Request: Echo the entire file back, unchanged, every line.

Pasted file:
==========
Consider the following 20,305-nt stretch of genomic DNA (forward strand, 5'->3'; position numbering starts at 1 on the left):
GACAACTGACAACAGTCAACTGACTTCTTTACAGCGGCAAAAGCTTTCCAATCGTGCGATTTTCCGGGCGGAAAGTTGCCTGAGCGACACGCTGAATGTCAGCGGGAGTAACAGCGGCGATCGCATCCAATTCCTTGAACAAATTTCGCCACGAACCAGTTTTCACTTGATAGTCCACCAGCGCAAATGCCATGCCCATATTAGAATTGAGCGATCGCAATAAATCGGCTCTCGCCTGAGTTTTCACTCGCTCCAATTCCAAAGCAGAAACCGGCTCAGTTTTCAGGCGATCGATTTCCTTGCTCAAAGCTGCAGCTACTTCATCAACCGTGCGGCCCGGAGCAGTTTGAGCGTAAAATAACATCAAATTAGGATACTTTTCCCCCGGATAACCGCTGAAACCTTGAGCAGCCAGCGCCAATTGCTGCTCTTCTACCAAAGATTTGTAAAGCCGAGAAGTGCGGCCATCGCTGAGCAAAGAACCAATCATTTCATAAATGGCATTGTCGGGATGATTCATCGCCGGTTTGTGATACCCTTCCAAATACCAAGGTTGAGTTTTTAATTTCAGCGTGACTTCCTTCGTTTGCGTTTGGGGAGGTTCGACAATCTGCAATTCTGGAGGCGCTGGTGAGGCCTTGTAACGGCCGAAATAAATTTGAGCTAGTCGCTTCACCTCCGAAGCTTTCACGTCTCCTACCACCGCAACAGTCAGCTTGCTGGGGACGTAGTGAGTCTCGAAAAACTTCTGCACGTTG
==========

Consider the following 20,305-nt stretch of genomic DNA (forward strand, 5'->3'; position numbering starts at 1 on the left):
GACAACTGACAACAGTCAACTGACTTCTTTACAGCGGCAAAAGCTTTCCAATCGTGCGATTTTCCGGGCGGAAAGTTGCCTGAGCGACACGCTGAATGTCAGCGGGAGTAACAGCGGCGATCGCATCCAATTCCTTGAACAAATTTCGCCACGAACCAGTTTTCACTTGATAGTCCACCAGCGCAAATGCCATGCCCATATTAGAATTGAGCGATCGCAATAAATCGGCTCTCGCCTGAGTTTTCACTCGCTCCAATTCCAAAGCAGAAACCGGCTCAGTTTTCAGGCGATCGATTTCCTTGCTCAAAGCTGCAGCTACTTCATCAACCGTGCGGCCCGGAGCAGTTTGAGCGTAAAATAACATCAAATTAGGATACTTTTCCCCCGGATAACCGCTGAAACCTTGAGCAGCCAGCGCCAATTGCTGCTCTTCTACCAAAGATTTGTAAAGCCGAGAAGTGCGGCCATCGCTGAGCAAAGAACCAATCATTTCATAAATGGCATTGTCGGGATGATTCATCGCCGGTTTGTGATACCCTTCCAAATACCAAGGTTGAGTTTTTAATTTCAGCGTGACTTCCTTCGTTTGCGTTTGGGGAGGTTCGACAATCTGCAATTCTGGAGGCGCTGGTGAGGCCTTGTAACGGCCGAAATAAATTTGAGCTAGTCGCTTCACCTCCGAAGCTTTCACGTCTCCTACCACCGCAACAGTCAGCTTGCTGGGGACGTAGTGAGTCTCGAAAAACTTCTGCACGTTG